Nearly 3,000 Puerto Ricans died due to Hurricane Maria, according to a George Washington University report commissioned by Governor Ricardo Rossello that’s the latest to assert that the island government’s initial tally severely underestimated the storm’s death toll.
Rossello’s administration originally estimated that 64 people died because of the September hurricane. But that calculation came into question amid independent tallies from journalists and academics, leading the governor to commission the university’s report.
The government declined to officially update its death count while the study was underway, waiting for the results to resolve a debate that’s persisted since soon after Maria. But in the interim, several other academics have published competing studies, including one that estimated 5,000 were left dead. “The results of our epidemiological study suggest that, tragically, Hurricane Maria led to a large number of excess deaths throughout the island. Certain groups – those in lower income areas and the elderly – faced the highest risk,” said Dr. Carlos Santos-Burgoa, the principal investigator of the project and a professor of global health at George Washington University Milken Institute School of Public Health.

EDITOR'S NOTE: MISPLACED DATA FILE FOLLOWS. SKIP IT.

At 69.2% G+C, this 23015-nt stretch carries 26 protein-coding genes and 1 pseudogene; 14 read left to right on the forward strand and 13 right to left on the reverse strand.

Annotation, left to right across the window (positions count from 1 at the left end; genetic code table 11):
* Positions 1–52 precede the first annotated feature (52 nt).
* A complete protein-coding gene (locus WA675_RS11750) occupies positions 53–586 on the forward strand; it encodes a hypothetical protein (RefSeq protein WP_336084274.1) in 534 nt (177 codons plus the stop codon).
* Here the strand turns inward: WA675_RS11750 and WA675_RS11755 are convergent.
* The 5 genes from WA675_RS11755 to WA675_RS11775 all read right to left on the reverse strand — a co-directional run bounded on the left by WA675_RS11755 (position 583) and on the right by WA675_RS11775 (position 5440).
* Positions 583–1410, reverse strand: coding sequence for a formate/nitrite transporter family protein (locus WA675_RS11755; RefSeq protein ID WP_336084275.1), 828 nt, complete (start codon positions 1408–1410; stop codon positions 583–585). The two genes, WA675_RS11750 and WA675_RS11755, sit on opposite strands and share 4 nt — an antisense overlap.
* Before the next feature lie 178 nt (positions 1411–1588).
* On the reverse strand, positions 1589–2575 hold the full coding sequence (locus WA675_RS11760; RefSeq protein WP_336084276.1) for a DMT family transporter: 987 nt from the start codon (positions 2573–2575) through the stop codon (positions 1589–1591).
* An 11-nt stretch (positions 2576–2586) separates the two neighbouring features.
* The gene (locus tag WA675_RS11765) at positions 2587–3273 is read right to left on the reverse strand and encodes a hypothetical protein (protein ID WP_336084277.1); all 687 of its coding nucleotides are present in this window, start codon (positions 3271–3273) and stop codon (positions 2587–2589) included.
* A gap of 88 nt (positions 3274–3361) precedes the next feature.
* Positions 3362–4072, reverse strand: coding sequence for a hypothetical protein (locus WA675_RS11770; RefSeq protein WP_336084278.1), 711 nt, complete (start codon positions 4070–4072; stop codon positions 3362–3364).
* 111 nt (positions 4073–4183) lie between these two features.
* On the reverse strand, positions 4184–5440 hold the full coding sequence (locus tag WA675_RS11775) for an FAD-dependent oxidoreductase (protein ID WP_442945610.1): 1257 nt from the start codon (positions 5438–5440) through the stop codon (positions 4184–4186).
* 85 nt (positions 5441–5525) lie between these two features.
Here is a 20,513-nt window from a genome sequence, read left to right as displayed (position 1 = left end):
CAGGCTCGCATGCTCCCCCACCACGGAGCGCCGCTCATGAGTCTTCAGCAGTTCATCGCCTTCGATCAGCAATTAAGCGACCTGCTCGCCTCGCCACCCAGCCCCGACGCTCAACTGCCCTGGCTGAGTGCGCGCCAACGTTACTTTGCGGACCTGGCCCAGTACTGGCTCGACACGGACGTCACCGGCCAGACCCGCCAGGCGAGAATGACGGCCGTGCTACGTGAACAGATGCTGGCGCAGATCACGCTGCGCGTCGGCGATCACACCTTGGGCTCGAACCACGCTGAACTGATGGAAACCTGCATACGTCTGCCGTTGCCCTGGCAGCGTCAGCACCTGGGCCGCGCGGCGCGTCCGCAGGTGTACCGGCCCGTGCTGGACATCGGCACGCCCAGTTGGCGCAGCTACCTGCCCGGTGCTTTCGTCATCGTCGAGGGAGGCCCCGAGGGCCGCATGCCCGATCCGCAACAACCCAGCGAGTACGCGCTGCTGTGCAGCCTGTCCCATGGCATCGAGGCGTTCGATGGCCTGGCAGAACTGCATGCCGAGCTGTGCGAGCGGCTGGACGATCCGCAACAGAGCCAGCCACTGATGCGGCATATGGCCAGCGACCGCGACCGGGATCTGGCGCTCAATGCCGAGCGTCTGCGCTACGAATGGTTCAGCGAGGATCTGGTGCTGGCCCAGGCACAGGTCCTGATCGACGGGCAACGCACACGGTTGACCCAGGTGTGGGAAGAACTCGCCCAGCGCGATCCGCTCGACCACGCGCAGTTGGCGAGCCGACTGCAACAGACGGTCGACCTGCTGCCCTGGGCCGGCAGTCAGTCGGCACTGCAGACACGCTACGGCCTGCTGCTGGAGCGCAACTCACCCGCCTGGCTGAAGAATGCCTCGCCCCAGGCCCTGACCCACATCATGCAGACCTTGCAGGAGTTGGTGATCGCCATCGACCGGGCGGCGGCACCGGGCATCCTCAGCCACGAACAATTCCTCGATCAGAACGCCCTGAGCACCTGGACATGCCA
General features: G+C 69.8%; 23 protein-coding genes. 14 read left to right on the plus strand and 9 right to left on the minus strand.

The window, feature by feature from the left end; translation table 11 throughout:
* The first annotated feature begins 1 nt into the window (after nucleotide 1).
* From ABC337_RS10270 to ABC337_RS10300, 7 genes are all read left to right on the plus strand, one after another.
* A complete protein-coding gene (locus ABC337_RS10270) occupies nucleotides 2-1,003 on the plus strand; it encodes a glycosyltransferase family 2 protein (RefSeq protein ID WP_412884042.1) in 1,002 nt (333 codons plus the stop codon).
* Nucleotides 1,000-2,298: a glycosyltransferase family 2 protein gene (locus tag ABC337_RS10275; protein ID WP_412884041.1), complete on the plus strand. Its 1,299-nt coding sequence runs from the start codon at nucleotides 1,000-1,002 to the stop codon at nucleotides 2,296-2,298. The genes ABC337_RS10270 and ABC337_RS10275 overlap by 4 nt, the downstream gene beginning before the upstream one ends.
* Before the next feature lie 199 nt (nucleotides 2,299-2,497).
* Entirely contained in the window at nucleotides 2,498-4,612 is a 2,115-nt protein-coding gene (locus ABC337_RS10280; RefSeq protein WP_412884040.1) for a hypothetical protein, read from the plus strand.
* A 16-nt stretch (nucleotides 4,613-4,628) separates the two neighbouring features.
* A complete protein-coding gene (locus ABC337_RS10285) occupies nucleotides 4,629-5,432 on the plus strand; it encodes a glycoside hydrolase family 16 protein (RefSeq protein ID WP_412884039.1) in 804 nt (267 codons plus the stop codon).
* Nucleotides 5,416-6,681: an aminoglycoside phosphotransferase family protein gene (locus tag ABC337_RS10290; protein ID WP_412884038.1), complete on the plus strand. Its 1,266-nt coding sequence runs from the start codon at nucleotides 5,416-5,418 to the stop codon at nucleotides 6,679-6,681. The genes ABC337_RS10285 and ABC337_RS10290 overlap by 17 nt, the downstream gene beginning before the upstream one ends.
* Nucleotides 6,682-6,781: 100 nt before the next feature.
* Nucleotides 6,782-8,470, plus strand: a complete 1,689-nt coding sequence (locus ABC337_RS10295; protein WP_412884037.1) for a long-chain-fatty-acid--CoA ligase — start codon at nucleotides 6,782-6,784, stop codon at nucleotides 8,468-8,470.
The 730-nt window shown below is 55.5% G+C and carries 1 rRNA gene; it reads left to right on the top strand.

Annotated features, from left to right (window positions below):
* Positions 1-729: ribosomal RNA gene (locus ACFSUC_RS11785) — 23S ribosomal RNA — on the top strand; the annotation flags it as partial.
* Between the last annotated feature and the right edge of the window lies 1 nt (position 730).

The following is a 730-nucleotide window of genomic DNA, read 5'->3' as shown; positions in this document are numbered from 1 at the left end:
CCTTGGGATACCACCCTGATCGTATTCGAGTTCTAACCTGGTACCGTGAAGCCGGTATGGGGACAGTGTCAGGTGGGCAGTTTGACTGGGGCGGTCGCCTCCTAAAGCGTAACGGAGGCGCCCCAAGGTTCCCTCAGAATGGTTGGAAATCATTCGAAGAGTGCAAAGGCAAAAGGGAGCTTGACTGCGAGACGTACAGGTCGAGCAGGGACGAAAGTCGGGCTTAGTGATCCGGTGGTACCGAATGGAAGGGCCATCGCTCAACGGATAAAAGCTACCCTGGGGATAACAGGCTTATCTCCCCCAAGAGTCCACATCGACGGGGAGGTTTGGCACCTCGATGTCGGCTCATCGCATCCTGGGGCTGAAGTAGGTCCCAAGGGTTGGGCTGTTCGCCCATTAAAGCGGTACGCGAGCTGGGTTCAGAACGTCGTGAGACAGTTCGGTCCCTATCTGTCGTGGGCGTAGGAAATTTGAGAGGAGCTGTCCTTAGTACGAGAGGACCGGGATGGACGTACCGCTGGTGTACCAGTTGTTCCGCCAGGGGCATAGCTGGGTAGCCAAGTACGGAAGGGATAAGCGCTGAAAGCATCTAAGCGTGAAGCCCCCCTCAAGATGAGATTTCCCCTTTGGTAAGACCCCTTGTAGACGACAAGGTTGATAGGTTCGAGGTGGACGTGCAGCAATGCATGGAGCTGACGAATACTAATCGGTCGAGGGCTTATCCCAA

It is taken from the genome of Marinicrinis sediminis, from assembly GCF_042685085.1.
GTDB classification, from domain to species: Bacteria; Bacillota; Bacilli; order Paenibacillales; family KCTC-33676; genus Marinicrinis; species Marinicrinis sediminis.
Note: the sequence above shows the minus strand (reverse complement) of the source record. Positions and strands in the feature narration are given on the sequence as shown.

The study, released Tuesday, estimates that there were 2,975 excess deaths related to the hurricane from September to February. The researchers studied death certificates and other data for the period, comparing total number of deaths to the expected number based on historical patterns. They accounted for age, sex and migration from the island.